Abstract

A STUDY ON PREVALENCE OF REFRACTIVE ERRORS, STRABISMUS AND AMBLYOPIA IN PAEDIATRIC AGE GROUP IN A TERTIARY CARE HOSPITAL

Author(s): Vinodhini K, Anuradha T. R, Vaishnavi J, Nazeem Farzana Ghouse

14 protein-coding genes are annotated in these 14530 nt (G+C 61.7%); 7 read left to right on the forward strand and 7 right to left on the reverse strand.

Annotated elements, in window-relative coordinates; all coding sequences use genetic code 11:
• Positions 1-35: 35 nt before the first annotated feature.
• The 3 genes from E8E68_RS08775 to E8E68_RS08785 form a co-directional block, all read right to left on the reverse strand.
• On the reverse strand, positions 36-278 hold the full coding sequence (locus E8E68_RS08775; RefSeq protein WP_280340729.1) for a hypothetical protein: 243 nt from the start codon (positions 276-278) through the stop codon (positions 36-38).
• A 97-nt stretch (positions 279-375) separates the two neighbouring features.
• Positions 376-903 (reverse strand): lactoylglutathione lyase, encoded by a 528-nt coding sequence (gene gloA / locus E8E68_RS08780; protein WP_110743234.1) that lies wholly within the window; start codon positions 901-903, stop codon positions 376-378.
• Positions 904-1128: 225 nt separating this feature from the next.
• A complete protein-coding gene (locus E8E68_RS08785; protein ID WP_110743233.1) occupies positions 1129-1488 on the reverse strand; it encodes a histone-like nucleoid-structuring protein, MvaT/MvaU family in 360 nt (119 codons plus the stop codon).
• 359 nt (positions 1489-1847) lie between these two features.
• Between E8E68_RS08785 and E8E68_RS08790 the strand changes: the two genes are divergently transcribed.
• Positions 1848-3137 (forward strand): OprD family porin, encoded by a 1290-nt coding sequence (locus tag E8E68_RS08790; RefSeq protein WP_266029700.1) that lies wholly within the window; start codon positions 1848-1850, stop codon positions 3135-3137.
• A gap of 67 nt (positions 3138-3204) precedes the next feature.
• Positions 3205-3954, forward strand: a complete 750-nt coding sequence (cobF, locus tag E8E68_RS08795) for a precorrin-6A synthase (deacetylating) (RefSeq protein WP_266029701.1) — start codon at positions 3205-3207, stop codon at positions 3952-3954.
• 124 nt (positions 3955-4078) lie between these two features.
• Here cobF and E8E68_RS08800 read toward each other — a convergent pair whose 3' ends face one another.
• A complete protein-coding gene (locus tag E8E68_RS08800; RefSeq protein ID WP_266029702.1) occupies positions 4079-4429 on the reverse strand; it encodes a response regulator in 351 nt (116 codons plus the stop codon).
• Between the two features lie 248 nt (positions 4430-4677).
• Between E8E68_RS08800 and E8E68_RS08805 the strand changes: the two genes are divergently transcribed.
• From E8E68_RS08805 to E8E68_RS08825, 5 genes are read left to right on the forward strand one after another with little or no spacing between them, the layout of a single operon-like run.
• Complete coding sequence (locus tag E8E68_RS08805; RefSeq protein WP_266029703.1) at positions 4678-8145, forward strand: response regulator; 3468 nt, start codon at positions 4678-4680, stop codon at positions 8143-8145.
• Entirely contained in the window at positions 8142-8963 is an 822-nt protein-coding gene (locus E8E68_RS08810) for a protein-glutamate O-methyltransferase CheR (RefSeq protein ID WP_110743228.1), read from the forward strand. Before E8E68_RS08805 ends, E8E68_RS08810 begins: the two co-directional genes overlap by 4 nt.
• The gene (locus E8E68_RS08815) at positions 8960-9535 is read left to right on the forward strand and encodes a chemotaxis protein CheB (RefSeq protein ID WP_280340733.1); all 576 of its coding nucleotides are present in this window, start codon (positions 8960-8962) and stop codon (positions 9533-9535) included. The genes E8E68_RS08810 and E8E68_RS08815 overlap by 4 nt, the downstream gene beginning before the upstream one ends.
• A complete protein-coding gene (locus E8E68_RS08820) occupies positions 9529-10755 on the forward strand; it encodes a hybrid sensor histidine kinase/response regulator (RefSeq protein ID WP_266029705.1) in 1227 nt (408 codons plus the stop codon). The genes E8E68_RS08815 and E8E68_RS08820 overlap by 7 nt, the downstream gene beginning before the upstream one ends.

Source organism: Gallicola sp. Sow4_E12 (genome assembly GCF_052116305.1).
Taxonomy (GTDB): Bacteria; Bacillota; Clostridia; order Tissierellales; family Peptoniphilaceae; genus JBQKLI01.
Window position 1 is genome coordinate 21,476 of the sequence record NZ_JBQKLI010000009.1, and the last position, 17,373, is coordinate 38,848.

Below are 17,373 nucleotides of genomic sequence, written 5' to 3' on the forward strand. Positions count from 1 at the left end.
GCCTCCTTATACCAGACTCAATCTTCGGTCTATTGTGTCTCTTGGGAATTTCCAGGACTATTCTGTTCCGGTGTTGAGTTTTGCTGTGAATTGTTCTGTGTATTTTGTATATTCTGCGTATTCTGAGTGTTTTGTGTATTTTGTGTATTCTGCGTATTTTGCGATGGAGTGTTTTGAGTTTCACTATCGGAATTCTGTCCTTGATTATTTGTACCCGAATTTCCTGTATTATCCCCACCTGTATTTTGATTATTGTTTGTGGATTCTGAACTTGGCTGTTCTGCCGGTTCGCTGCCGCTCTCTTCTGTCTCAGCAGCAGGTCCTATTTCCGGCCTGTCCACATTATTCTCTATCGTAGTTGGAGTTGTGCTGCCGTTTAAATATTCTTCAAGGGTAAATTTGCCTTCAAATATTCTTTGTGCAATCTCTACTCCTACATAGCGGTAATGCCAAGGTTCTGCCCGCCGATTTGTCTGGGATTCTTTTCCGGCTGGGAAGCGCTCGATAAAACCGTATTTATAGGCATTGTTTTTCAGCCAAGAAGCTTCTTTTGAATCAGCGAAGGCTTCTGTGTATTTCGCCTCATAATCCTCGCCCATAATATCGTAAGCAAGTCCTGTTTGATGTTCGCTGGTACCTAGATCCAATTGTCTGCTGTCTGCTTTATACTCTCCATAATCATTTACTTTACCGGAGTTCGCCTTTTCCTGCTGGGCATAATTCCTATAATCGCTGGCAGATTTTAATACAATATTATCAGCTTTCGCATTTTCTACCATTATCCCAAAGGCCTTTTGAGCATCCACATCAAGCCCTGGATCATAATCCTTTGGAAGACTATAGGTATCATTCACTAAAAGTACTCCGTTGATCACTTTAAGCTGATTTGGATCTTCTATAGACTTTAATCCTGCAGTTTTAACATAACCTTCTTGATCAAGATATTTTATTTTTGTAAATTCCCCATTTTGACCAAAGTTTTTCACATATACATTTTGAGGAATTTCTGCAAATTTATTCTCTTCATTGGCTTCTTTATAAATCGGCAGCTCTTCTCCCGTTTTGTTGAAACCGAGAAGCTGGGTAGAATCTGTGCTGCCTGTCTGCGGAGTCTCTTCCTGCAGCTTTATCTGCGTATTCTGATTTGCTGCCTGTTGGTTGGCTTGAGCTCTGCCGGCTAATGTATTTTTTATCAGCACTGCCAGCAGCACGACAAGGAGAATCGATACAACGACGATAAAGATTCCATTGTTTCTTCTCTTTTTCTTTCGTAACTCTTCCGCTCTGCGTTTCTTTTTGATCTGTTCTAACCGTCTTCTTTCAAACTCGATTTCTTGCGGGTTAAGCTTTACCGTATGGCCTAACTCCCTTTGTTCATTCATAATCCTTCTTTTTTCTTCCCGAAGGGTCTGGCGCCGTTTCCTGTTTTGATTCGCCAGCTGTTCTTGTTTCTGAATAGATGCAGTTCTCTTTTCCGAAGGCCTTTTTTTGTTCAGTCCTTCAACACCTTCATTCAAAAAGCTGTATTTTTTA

BACKGROUND Refractive errors are considered to be a preventable cause of blindness, leading to visual disabilities in children. As per WHO Vision 2020 initiative high priority is given for correction of refractive error as it is placed within the category of “childhood blindness”. Uncorrected refractive error can result in amblyopia or strabismus. The risk of developing amblyopia occurs if the children are not screened early for refractive errors and corrected on time. Most of the children with uncorrected refractive errors are asymptomatic and screening helps in early detection and timely intervention to avoid complications. Thus, the purpose of this study was to estimate the frequency and pattern of refractive errors, and to analyse associations between refractive error and different types of strabismus and amblyopia in paediatric age group <12 years who attended our Ophthalmology OPD at Govt. Stanley Medical College Hospital located in North Chennai. MATERIALS AND METHODS An observational, cross sectional study was done in paediatric age group <12 years who attended the Ophthalmology OPD in our Hospital during a 1-year period, after obtaining ethical committee clearance. Informed consent was taken from the childrens’ parent or guardian. All patients underwent a complete ophthalmic examination including a detailed history of ophthalmic problems, fundus examination, refraction, uncorrected visual acuity (UCVA), and best corrected visual acuity (BCVA). Keeping in view that accommodation may affect the result, cycloplegic refraction was done in all the children using 1% cyclopentolate. During routine ophthalmic examination of these children, the presence or absence of amblyopia and strabismus was also recorded. When strabismus was noted in children, squint evaluation was done. Based on the observations, they were grouped under the following heads: Myopia and Hypermetropia (mild/ moderate/ high), Astigmatism (mild/moderate/high). RESULTS Out of the 200 children, 128 (64%) were found to have refractive errors – astigmatism (49.2%) >hypermetropia (28.1%) >myopia (22.7%). 6 (4%) of them were found to have amblyopia and all of them presented late to us >7 years of age with mixed astigmatism, simple and compound hypermetropic astigmatism. 3 (2.3%) of the 128 children had strabismus – 2 esotropia and 1 exotropia, and they also presented at >7 years of age associated with hypermetropia and compound hypermetropic astigmatism. CONCLUSION Our study thus showed that Astigmatism was the most common refractive error among our study population and it was the most common association of amblyopia. Hypermetropia was found to be a common association of strabismus. Amblyopia and strabismus was found in children who presented to us late after 7 years of age. Hence our study on the whole signifies the need for early screening of children for refractive errors even from the pre-verbal age group to eliminate complications like amblyopia and strabismus.